UKTC Archive

Re: Biodiversity value of a private garden lawn?

Subject: Re: Biodiversity value of a private garden lawn?
From: Wayne Tyson
Date: Nov 15 2021 21:31:04
While I'm not absolutely certain about the statistics, I quite agree with
your remarks about agriculture. I hope you will consider writing a piece
for a newspaper of wide circulation. This commonly ignored fact needs to
become more widely known.

As for gardens, while I am happy to hear on good mycological authority that
(presumably indigenous?) fungi have become established, it would be
interesting to know how the entire garden microbiome compares with that of
adjacent wilds. Gardens, by definition, are collections of plants fancied
by the gardener, not necessarily those of an indigenous ecosystem.

WT

On Mon, Nov 15, 2021 at 9:21 AM Antony Croft <rositsavalleyangling@xxxxxx.com>
wrote:

As a fungal ecologist it always surprised me how many rare (supposedly, due
to lack of records) fungi would be found in the older urban gardens,
usually owned by now pension aged non weedkiller types. Succession and a
lack of ''improvement'' along with a good dose of time does quite rightly
enable a remarkable amount of Biodiversity within the urban context. You
could almost guarantee seeing vulnerable wax caps in a pre 1940-1950's lawn

As for the intensely managed agricultural setting, not only a
biological/ecological desert but also a carbon devoid soil. Agricultural
practice will have contributed far more to atmospheric carbon than every
car ever produced.

On Mon, Nov 15, 2021 at 6:24 PM Bill Anderson <
anderson.arb.original@xxxxxx.com> wrote:

Angus said: I'm deeply skeptical of the biodiversity value of a private
garden lawn and indeed any landscaping put in place by commercial
housebuilders...

I'd say you were right to be sceptical Angus, but Sheffield University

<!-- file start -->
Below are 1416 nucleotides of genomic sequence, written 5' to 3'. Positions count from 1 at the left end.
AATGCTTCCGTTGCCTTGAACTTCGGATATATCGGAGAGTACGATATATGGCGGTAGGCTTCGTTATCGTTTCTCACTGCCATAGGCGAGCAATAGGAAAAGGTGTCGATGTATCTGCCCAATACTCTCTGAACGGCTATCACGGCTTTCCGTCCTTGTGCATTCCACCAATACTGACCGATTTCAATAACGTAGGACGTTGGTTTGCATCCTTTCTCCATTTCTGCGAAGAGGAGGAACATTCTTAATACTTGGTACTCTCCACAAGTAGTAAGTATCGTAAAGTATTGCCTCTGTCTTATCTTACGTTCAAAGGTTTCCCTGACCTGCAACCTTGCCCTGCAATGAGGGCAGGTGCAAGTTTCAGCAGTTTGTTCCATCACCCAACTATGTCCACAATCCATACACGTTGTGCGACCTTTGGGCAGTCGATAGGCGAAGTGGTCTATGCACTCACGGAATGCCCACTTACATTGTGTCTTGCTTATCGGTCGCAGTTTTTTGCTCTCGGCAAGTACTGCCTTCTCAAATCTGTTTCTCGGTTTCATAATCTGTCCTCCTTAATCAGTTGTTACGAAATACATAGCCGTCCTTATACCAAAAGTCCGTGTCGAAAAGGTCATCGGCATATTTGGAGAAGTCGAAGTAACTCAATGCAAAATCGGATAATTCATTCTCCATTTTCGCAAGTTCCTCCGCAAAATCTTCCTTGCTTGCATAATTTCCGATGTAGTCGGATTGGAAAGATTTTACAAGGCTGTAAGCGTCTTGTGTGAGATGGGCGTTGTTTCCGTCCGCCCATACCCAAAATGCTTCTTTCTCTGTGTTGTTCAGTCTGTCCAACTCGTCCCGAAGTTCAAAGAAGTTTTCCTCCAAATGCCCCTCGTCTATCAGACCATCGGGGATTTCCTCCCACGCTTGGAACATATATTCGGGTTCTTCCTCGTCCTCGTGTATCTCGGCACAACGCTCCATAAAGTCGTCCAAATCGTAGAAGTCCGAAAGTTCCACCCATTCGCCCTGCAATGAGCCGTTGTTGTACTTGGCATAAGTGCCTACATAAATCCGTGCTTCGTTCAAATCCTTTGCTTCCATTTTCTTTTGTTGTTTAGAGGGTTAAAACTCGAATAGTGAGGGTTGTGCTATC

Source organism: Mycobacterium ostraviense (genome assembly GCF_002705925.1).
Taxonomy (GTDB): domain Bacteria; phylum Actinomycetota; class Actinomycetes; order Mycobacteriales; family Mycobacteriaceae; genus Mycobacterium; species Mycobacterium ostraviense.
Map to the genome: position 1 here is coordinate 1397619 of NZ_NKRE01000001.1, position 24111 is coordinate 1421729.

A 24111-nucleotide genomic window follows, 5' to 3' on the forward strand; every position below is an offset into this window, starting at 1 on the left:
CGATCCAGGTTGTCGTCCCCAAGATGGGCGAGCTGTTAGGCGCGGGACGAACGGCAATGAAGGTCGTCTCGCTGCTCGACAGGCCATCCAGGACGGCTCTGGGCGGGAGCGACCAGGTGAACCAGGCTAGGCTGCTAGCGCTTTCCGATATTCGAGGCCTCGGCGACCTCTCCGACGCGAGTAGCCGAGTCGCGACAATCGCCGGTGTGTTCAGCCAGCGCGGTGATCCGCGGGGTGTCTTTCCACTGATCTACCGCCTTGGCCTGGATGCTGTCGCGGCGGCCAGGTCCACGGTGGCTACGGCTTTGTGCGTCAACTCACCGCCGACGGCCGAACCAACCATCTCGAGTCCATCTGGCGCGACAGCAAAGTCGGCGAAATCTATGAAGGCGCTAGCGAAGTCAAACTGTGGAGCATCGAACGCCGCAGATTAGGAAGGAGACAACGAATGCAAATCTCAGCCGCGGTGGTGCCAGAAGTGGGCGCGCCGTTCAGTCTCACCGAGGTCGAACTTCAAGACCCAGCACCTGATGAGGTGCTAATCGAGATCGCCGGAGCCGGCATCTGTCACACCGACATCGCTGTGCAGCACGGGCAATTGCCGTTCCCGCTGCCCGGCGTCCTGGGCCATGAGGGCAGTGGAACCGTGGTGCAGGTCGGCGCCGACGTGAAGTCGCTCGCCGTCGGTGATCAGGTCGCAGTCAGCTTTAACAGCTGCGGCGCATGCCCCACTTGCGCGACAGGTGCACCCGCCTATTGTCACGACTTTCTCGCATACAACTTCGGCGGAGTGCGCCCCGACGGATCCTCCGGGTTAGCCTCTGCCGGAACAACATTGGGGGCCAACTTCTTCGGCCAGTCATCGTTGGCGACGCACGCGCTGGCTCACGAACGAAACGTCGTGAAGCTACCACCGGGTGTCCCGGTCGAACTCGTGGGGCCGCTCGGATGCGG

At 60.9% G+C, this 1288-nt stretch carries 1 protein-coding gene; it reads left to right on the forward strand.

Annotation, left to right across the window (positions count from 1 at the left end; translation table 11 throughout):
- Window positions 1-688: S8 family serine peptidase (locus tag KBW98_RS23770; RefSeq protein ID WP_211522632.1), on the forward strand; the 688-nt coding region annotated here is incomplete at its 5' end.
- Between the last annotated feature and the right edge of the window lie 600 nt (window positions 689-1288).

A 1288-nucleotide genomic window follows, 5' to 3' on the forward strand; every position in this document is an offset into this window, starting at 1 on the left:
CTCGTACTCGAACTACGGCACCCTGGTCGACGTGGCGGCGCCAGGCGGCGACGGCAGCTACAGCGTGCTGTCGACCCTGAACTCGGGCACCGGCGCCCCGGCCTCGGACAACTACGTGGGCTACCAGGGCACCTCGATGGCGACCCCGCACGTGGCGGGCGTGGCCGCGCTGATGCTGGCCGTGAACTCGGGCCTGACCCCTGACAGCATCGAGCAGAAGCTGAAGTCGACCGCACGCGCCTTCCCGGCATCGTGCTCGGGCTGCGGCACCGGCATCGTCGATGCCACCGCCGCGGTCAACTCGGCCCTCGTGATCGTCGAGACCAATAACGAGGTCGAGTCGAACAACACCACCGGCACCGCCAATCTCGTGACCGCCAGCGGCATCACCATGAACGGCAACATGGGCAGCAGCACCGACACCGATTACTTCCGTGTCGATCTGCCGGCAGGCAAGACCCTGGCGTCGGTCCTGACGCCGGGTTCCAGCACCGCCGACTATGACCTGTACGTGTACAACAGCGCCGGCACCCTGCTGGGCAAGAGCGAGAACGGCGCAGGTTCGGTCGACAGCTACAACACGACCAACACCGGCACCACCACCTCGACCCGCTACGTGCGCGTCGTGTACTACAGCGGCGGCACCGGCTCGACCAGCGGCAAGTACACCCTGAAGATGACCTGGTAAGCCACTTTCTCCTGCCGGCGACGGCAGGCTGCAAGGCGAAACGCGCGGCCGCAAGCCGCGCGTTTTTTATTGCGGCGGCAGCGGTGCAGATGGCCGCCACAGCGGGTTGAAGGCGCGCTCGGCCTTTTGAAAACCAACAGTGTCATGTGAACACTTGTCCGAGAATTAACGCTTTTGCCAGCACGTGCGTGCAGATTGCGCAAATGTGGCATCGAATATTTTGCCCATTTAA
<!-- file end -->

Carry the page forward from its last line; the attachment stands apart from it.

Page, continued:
did
a study that showed domestic housing away from city centres had better
biodiversity than intensely cultivated agricultural land. (Google
"biodiversity in urban gardens, bugs1 and bugs 2") However I suspect it
takes some time for this sort of biodiversity to develop in back gardens,
and I suspect the usual housebuilders' landscaping schemes are only a
step
in vaguely the right direction. I'm sick to the back teeth of supermarket
car park type planting that features Cherry Laurel and other allelopathic
plants that do very little to improve biodiversity. I'd rather see new
developments with no landscaping and the new occupants actually taking an
interest. How you legislate for that I dunno.

I've not read the biodiversity net gain matrix thing yet but if it
doesn't
acknowledge that removing some plants is actually to improve biodiversity
then there's something wrong with it.

Bill.



--
The UK Tree Care mailing list
To unsubscribe send mailto:uktc-unsubscribe@xxxxxx.tree-care.info

The UKTC forum is supported by Bosky Trees arboricultural consultancy and
Stockholm Tree Pits
https://www.stockholmtreepits.co.uk




--
The UK Tree Care mailing list
To unsubscribe send mailto:uktc-unsubscribe@xxxxxx.tree-care.info

The UKTC forum is supported by Bosky Trees arboricultural consultancy and
Stockholm Tree Pits
https://www.stockholmtreepits.co.uk




-- 
The UK Tree Care mailing list
To unsubscribe send mailto:uktc-unsubscribe@xxxxxx.tree-care.info

The UKTC forum is supported by Bosky Trees arboricultural consultancy and
Stockholm Tree Pits
https://www.stockholmtreepits.co.uk